AMD Radeon RX 6600 XT Is Almost Impossible To Buy, Despite Initial Claims
Unfortunately, reality has set in, which means that the Radeon RX 6600 XT is proceeding much like every other major GPU launch for the past year... poorly. In other words, the cards immediately sold out or simply weren't available in the first place when sales opened this morning at 9am ET.
Best Buy only lists three Radeon RX 6600 XT cards from XFX priced from $379.99 to $479.99, but they're all out of stock for shipping. There isn't even an option to do store pickup or see if your local store has inventory (which is probably a futile effort anyway).
A trip to Amazon shows that the online retail giant hasn't even activated listings for the cards yet. The next viable option from the AMD camp is the already launched Radeon RX 6700 XT, but you'll pay at least $829 to get a PowerColor Hellhound card from a third-party seller on Amazon. The MSRP for the Radeon RX 6700 XT is $479.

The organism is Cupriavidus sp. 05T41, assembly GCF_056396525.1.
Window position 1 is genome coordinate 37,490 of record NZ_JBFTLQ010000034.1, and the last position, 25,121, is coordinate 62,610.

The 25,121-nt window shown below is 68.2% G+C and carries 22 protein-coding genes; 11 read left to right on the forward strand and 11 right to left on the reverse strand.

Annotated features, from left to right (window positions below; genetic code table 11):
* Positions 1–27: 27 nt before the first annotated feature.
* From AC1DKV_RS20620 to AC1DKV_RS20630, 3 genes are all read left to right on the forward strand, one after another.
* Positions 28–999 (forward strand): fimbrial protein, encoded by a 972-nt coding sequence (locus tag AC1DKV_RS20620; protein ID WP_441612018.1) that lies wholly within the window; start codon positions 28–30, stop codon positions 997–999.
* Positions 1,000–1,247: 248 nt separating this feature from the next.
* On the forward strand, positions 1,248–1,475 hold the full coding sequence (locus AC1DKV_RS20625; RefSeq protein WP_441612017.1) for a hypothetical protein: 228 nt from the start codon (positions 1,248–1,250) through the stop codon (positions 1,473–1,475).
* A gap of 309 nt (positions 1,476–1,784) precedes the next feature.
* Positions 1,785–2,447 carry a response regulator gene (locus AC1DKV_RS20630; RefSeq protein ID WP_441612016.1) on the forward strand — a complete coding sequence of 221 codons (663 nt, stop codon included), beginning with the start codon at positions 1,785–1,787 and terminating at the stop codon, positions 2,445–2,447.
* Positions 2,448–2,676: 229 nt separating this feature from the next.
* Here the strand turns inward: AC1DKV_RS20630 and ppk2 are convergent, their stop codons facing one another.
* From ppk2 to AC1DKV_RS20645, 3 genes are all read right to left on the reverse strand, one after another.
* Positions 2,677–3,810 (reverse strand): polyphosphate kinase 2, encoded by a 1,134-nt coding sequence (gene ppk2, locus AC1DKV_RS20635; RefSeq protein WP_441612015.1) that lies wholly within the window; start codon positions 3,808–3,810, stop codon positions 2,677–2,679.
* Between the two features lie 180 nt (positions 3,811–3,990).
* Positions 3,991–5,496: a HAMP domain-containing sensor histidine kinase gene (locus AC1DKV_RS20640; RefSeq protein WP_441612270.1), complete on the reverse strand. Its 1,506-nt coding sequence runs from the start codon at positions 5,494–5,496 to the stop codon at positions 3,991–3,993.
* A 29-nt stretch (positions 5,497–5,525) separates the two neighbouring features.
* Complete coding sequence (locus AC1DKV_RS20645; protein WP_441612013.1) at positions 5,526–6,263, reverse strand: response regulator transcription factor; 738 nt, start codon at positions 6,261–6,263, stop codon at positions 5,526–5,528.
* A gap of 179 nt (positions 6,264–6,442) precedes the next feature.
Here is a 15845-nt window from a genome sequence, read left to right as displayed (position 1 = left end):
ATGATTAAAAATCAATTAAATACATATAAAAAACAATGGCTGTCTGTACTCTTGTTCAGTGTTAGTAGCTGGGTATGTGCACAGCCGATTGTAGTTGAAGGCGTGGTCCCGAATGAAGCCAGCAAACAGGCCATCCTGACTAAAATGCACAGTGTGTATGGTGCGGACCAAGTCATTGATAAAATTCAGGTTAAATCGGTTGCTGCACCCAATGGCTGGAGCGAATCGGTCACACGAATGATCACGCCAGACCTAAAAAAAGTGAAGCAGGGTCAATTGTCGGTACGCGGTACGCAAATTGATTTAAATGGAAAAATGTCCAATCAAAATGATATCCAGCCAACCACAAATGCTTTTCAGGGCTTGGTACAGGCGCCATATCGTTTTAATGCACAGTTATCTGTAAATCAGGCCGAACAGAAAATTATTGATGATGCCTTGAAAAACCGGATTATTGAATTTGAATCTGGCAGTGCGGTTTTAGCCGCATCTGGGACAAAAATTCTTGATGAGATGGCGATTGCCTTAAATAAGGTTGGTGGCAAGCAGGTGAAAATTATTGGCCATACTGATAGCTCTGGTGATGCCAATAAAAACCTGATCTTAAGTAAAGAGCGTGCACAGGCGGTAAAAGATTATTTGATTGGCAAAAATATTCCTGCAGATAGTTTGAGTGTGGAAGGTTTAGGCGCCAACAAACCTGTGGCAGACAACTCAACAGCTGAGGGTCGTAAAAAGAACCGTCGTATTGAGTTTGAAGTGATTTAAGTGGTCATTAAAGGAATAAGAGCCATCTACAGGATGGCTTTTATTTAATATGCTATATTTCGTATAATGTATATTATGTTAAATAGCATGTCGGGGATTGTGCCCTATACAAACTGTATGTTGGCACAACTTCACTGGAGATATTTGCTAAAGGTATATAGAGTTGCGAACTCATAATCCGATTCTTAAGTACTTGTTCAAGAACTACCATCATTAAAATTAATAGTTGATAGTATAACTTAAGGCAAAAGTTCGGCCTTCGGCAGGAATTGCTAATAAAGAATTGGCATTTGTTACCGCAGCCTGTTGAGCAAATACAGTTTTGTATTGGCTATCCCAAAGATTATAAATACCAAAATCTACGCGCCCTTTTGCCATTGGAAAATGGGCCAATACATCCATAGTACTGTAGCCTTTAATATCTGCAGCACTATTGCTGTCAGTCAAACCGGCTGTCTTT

Finally, we come to Newegg, which has the most significant number of Radeon RX 6600 XT cards listed (19 in total). The cards range in price from $379.99 for the Gigabyte Radeon RX 6600 XT EAGLE 8G on up to $579.99 for the MSI Gaming Radeon RX 6600 XT. The only problem is that every single card is unsurprisingly out of stock.
At this point, there are only three ways to purchase a Radeon RX 6600 XT. First, you can head on over to eBay and hope to get one from a scalper, but you'll likely pay at least a couple hundred dollars extra in markup. Secondly, you could find a pre-built system that offers the Radeon RX 6600 XT as a configurable option. That's probably your best chance at securing a card.
The final option is to take your chances entering Newegg's Shuffle program, which doesn't even guarantee that you'll get an opportunity to purchase the limited number of Radeon RX 6600 XT cards available.
At this point, we've pretty much given up on purchasing a new NVIDIA or AMD graphics card at launch or even months after launch at MSRP. The high demand and chip shortages have made that a near impossibility. Of course, we'll be interested to see if Intel encounters the same type of supply problems when it launches DG2 (Xe-HPG) next year, but what we're hoping for is a tech miracle that will magically get chip production back on a steady track across all sectors.